The personalized, holiday greetings cards have begun to arrive in the mail, and more than a fair share of those ordered online from Hallmark.com are produced by direct marketing firm MSP in western Pennsylvania. (Many of Hallmark’s cards are sold through retail partner websites, such as...
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The labor reduction is obvious for the cost-conscious. “We can take a sheet and convert it to product with one operator, who has [total] control,” said Sherwood. “This results in less human error as well.” There also are productivity gains. “Labor and waste are the biggest savings,” he noted, as high as “50 percent to 80 percent in some cases.” Equipment consolidation is another cost consideration, he said, citing the case of one Rollem customer who was using three older machines for production. “Now they have one [machine] that is twice as fast” as those three combined, Sherwood shared. (See sidebar.)
Rollem’s Jetslit product, with a “beefier” set up than Jetstream, also is a versatile inline or nearline finishing system that can trim, crease, perforate, and slit all types of documents, from basics such as business cards to brochures and direct mail pieces. “Jetslit has over-sized blades that can accommodate 14-, 16-, and 18-point stock better than a guillotine cutter,” Sherwood explained. Watch for more “smart” perf solutions coming online in 2013, he said.
Bound by History
Back in 1953, at what would become MSP near Pittsburgh, Dick Busheé, Jr. helped his dad stuff, sort, stack, manage, and mail direct-mail letters in their basement – all by hand. The part-time venture turned into a full-time gig, but print finishing is nothing new. Saul Spiel, president of independent bindery equipment distributor Spiel Associates, gave a rousing speech earlier this year at the Binding Industries of America convention to put things in historical perspective: “There are very few crafts that were around in the 16th Century that are still around today,” Spiel noted. “In those days, there were wheelwrights, blacksmiths, coopers, harpoon makers, and book binders…. You have survived…. In the past five years, half of the printers in the U.S. went under, but you are still around…. How many of you will be around five years from now?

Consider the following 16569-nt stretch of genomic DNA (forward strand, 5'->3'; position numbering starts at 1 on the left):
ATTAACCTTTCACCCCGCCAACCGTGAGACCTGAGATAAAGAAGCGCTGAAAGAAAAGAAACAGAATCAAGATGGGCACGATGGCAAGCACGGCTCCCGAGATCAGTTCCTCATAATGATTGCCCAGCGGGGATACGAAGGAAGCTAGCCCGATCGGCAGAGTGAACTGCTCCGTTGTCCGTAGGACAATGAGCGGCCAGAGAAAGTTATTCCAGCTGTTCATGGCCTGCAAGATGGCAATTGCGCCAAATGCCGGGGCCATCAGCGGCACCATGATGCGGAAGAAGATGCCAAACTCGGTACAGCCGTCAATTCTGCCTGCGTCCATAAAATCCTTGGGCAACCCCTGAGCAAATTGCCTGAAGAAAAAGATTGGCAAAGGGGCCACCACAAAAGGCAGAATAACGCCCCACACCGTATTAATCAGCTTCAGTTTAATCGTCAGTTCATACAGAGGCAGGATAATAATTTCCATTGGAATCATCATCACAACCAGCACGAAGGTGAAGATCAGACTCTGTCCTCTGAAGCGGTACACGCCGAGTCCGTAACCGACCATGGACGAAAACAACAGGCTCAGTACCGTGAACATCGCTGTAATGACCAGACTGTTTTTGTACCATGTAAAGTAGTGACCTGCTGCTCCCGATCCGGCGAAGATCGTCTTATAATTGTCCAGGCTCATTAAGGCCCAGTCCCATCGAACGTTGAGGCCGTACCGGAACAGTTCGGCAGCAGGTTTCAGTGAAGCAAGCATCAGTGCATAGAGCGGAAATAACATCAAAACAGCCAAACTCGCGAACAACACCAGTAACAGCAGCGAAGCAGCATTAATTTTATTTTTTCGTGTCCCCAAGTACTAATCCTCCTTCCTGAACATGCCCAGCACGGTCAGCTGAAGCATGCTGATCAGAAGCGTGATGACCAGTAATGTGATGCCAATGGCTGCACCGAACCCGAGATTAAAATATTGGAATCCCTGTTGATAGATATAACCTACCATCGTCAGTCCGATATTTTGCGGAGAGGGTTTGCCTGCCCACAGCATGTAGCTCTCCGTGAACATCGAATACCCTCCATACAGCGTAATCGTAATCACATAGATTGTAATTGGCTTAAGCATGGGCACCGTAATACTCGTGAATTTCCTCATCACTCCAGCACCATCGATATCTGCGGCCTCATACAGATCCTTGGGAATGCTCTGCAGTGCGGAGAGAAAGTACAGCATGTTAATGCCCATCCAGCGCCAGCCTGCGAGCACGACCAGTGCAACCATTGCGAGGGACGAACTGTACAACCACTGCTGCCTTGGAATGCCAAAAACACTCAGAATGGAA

“I once told a bindery owner in California that if he made his own plastic coil, he would save $100,000 per year, and the machine at that time only cost $28,000,” Spiel continued. “His reply to me was, ‘I’m not so much interested in saving money as making money.’ FYI, he’s out of business.”
At Graph Expo in October and at its annual open house last month in Long Island City, NY, Spiel Associates showcased some of its most innovative pieces of bindery machinery, including the Sterling Digipunch, which is equipped with a touchscreen and is able to punch up to 60,000 sheets per hour. Other pieces shown included the Sterling Coilmaster Jr, which can bind up to 600 books per hour (bph) and also the Rilecart WB-360, which is an economical wire binder that can bind up to an efficient 800 bph.
Justifying the Cost
In terms of labor, one Rollem customer estimates that it costs them approximately $100,000 annually to have one person operate one machine. So doing away with an operator or two has a big impact on return on investment (ROI). The manufacturer shared some other thoughts about justifying a finishing solution equipment investment.
“Justification discussions are normally addressed by first identifying a client’s current means of print finishing applications,” explained marketing manager Susan Corwin. “Does the client use third-party vendors and send out their work to a bindery or specialty finishing company or, does the client perform their own finishing work in-house?
“With an in-house scenario, we discuss the ability to lower labor costs by performing multiple processes in one machine, with just one operator,” Corwin continued. “Often time we’ll find existing customer methods require two to three machines with multiple operators and excess paper movement to and from machines. Specific processes and a client’s application base are all discussed in depth to find the most cost-effective methods for them.
“Increased speeds are also addressed,” she noted. “Rollem’s high production capability generally exceeds output of digital presses and, therefore, greatly increases production. Less waste is discussed as layouts utilize all available sheet space. Edge-trimming, center slitting, scoring and or perforating processes of multiple-up images are completed in one process.”